The author assures the reader in his Introduction, that “This book is not a rant against modern technology.” Rather, it ” . . . renews emphasis on personal skills, special knowledge and the use of the senses . . . ” In this regard, his book is clearly of value to coastal cruisers and passagemakers alike, although the sections that describe techniques for “No-Tech” and “Low-Tech” navigation will primarily benefit the passagemaker.

The first section of this book is a fine, concise review of the navigation skills and accomplishments of earlier mariners: the Pacific Islanders; the Vikings; Pharaohs and Phoenicians; the Arabs, and finally, the Chinese. The Polynesian navigators’ ability to carry in their minds a chart of their world and the sailing instructions for passages among the many known islands is awe-inspiring. Their associated ability to track the motion of their vessel through this mental chart is equally impressive. For me, this planted a sort of subliminal message from the author that surely we modern navigators should be able to improve our dead reckoning through more attentive use of our senses.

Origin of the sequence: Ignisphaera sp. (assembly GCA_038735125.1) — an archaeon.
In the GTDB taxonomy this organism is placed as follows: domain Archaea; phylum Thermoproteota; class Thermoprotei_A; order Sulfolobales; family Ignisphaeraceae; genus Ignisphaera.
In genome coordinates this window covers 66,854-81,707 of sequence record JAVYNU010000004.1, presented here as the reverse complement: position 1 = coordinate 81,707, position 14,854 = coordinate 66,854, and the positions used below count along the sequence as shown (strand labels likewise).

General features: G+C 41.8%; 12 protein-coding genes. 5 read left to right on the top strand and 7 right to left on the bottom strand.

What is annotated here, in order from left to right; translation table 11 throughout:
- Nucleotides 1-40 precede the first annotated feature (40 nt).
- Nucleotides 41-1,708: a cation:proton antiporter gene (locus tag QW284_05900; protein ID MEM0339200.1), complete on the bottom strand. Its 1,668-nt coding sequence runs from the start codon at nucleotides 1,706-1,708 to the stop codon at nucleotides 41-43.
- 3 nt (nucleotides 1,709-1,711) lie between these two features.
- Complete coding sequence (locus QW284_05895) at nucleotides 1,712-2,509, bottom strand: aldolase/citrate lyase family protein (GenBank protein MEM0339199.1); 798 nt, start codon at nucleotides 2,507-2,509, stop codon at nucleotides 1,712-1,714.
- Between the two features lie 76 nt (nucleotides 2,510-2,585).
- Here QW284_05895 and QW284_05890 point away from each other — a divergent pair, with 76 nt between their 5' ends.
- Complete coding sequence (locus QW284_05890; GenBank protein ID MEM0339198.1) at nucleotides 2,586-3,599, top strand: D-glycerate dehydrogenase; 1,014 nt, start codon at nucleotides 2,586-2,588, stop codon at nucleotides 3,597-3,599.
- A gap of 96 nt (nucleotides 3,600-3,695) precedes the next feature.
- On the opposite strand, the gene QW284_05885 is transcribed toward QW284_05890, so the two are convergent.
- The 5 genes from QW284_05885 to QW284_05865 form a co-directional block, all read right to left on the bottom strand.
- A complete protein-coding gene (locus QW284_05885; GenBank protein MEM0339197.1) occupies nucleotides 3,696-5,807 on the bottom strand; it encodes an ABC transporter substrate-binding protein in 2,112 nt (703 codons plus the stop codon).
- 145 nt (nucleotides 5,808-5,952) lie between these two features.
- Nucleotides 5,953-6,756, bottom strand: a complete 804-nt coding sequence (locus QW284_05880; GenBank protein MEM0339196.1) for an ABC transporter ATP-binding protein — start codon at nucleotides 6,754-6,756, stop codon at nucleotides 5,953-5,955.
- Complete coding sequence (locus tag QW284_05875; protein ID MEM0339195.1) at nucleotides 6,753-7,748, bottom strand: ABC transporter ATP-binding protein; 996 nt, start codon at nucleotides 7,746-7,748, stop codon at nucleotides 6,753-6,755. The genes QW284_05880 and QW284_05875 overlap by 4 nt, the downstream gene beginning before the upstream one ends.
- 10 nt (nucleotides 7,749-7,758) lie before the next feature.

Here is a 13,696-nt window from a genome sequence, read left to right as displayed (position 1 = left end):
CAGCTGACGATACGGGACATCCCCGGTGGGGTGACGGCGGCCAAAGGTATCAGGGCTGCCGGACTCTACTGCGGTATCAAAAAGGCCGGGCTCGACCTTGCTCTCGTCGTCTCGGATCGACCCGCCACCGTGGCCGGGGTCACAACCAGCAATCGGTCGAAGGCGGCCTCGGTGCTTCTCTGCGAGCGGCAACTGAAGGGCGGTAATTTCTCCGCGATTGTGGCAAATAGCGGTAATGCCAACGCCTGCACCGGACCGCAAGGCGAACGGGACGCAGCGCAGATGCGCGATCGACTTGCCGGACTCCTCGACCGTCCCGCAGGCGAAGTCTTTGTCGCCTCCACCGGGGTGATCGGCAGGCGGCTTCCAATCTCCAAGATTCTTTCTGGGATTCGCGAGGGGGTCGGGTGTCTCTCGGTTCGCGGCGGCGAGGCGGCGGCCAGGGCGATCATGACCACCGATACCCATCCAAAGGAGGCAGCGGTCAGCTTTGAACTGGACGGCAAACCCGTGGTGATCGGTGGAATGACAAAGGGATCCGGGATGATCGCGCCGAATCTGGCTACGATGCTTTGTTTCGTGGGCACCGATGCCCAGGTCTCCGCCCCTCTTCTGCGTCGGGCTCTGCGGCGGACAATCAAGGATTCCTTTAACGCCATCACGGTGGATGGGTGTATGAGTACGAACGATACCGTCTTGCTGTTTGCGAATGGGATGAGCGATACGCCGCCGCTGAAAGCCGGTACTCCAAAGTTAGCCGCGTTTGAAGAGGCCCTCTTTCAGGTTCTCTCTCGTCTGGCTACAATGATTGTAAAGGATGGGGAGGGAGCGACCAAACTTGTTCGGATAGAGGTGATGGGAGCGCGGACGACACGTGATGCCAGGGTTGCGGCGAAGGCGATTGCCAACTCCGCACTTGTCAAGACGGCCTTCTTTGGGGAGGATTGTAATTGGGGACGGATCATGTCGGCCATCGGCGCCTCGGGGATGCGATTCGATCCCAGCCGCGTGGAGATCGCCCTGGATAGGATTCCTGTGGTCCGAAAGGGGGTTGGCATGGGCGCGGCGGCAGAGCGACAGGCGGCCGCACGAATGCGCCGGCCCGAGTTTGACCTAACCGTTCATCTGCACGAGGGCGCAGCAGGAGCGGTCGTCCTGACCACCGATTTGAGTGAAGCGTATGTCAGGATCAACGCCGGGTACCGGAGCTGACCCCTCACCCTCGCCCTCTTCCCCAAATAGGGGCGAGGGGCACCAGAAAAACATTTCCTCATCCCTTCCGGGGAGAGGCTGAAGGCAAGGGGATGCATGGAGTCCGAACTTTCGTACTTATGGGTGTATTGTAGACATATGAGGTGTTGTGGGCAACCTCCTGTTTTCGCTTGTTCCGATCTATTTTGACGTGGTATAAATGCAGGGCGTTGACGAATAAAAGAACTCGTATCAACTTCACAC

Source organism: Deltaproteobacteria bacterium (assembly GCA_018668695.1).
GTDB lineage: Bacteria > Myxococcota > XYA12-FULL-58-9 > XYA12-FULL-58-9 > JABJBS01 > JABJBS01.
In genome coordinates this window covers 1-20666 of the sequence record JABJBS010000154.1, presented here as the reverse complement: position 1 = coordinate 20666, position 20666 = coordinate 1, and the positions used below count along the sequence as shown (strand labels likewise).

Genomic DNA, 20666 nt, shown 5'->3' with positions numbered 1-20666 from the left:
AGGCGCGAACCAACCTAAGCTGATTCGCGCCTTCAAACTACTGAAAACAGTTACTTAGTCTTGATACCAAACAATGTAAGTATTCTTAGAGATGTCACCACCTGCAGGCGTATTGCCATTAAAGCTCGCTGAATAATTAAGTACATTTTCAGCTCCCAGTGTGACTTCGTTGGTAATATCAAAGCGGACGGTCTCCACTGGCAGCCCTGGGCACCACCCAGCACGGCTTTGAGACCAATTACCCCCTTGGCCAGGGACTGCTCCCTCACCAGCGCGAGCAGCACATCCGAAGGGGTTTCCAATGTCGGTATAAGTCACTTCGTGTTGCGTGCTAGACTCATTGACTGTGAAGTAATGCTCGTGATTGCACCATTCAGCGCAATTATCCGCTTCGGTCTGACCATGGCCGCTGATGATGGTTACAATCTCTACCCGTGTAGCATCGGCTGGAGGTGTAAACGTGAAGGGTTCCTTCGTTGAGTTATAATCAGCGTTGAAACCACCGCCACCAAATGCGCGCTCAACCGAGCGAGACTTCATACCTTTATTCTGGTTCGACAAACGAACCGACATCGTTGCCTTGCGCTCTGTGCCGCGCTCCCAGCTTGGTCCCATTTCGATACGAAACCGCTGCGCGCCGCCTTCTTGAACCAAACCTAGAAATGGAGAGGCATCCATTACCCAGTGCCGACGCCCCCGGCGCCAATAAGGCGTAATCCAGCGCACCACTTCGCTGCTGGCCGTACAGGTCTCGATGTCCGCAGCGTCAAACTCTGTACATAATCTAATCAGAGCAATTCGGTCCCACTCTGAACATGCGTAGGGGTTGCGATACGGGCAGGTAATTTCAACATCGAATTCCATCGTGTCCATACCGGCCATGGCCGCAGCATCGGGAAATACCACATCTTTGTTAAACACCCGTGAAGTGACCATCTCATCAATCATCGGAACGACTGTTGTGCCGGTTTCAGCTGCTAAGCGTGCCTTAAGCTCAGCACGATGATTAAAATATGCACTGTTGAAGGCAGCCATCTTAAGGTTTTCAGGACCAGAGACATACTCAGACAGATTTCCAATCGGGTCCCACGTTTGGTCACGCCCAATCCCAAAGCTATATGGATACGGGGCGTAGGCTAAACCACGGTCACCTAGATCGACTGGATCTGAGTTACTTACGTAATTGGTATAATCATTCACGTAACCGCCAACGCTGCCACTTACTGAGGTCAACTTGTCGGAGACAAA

Part two of this book, Practical No-Tech Navigation, teaches a variety of techniques for determining heading, estimating latitude, and for detecting the presence of land. As the author succinctly puts it, this section ” . . . is about what you can see and what is in your head.” The what’s-in-your-head bit is a recurring theme in this book.

The third section, Do-it-Yourself Lo-Tech Navigation, introduces a number of simple tools to greatly improve knowledge of heading and position (latitude and longitude) in combination with some “special” knowledge. In particular, the navigator needs to know the annual variation of the sun’s declination in order to determine latitude from a noon sight. They also need to know the equation of time (i.e., the systematic variation of local noon throughout the year) to determine longitude with a quartz watch set to Greenwich Mean Time. The author includes a little poem to help remember the maximum and minimum values for the equation of time. He also provides convenient tables for both parameters on his website, which can be downloaded and included in the navigator’s emergency kit.

This book is nicely illustrated and extensively annotated. It also includes a useful appendix of websites that range from Celestial Navigation to the History of Cartography. This book will be a good read for any mariners who enjoy the art and science of navigation.

The Barefoot Navigator: Navigating with the skills of the ancients by Jack Lagan (Sheridan House, 2006; 148 pages)